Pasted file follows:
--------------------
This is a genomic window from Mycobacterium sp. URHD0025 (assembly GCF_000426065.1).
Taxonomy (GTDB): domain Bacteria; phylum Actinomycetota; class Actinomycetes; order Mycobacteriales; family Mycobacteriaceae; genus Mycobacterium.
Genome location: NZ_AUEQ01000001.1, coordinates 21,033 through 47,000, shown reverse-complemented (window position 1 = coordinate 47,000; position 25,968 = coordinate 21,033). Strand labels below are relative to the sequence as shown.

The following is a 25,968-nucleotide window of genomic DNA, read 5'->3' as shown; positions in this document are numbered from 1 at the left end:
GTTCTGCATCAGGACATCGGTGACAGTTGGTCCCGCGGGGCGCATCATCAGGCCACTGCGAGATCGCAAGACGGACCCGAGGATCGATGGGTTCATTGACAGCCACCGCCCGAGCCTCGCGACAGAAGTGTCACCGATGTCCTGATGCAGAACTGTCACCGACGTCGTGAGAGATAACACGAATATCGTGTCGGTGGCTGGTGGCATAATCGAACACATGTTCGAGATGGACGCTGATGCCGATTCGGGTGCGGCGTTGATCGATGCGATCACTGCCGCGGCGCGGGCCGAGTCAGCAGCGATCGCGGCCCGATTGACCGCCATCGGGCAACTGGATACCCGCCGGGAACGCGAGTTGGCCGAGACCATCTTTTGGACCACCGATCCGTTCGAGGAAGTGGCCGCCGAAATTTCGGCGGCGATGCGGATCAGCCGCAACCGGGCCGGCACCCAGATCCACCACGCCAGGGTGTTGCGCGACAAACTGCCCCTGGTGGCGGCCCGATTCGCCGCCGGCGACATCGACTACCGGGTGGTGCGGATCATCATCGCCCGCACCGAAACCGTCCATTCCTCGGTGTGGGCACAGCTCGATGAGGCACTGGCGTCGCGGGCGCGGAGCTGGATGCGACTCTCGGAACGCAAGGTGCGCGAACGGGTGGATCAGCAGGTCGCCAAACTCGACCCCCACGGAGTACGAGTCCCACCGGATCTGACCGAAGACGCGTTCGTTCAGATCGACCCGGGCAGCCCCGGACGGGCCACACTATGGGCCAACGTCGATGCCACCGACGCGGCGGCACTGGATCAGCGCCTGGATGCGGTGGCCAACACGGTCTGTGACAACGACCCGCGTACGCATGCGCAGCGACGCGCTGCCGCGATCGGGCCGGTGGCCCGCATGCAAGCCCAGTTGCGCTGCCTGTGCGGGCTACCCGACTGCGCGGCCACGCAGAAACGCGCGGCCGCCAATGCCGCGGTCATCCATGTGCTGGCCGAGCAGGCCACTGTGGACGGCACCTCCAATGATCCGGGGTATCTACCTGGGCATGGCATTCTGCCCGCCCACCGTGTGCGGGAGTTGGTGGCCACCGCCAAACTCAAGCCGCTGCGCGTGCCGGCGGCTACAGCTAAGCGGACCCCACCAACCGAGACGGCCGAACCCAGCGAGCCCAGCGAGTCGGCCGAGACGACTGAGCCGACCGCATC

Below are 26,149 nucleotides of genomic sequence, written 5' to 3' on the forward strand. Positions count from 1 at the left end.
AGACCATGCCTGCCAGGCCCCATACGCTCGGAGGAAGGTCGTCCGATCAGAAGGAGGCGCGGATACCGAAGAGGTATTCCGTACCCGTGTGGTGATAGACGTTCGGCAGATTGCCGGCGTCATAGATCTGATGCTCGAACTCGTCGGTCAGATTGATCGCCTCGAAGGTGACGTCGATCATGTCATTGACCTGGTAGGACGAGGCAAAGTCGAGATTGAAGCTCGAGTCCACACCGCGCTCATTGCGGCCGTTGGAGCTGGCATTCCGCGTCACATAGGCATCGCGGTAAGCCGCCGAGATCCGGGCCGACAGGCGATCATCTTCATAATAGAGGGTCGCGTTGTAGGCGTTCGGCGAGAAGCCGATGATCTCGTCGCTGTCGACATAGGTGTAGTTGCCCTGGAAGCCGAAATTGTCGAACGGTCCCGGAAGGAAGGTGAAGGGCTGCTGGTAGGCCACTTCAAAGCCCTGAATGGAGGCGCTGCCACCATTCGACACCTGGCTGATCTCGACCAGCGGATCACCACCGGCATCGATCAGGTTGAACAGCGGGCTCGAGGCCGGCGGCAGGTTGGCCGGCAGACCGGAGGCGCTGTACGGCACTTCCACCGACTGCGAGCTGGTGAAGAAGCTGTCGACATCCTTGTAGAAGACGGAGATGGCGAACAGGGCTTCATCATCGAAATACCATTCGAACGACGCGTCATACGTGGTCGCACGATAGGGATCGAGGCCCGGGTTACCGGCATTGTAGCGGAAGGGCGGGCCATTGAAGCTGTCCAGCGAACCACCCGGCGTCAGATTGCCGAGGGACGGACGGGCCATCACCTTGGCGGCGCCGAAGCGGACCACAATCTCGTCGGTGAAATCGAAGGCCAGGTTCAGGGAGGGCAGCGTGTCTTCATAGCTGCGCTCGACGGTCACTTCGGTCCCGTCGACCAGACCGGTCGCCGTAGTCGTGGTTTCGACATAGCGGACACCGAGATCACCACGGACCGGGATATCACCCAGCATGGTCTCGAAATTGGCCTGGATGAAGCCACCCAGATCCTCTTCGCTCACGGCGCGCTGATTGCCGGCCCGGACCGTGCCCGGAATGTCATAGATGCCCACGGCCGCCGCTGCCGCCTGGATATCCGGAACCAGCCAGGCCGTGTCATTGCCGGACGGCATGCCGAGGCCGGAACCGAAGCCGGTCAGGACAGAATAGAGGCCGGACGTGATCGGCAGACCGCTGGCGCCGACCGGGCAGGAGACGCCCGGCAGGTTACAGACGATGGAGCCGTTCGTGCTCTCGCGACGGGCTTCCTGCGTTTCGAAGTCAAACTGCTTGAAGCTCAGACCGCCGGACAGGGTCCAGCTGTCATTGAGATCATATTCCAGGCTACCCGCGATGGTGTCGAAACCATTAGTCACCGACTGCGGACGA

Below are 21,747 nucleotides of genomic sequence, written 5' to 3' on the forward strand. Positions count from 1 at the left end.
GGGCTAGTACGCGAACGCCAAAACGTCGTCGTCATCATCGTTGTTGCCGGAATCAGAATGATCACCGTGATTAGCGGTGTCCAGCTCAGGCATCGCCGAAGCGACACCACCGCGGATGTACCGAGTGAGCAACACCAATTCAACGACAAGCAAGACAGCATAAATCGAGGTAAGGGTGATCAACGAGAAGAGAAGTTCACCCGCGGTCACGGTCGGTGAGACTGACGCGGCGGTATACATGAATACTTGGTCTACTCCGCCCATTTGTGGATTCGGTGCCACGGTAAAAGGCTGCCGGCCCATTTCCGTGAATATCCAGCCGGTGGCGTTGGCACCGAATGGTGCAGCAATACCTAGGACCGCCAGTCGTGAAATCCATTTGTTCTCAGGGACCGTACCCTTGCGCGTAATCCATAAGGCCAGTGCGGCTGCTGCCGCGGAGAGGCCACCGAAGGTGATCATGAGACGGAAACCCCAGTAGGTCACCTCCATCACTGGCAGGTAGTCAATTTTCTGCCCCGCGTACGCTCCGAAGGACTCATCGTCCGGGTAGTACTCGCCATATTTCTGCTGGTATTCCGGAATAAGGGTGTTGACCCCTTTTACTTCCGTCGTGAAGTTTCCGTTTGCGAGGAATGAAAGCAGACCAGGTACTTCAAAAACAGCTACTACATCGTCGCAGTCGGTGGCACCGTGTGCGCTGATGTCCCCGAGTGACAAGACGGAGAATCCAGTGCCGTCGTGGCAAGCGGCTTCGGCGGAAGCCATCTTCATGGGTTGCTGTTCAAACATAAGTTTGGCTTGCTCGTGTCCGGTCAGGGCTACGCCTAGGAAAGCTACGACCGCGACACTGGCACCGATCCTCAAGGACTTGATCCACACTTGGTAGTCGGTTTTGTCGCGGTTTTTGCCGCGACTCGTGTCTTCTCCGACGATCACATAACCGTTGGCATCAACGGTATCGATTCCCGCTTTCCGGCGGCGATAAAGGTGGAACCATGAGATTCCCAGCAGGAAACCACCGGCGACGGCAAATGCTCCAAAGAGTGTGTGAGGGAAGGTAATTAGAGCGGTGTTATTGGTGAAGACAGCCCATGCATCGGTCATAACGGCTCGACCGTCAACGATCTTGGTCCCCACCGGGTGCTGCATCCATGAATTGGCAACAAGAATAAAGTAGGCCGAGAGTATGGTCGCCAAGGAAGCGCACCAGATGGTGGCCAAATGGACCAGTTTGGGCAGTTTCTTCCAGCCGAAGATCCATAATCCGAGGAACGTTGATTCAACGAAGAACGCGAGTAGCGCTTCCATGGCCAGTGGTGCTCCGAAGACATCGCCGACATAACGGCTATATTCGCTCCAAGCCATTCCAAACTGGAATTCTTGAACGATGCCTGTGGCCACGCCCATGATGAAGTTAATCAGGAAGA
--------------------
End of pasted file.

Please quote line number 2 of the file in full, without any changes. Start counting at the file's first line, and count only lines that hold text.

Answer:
Taxonomy (GTDB): domain Bacteria; phylum Actinomycetota; class Actinomycetes; order Mycobacteriales; family Mycobacteriaceae; genus Mycobacterium.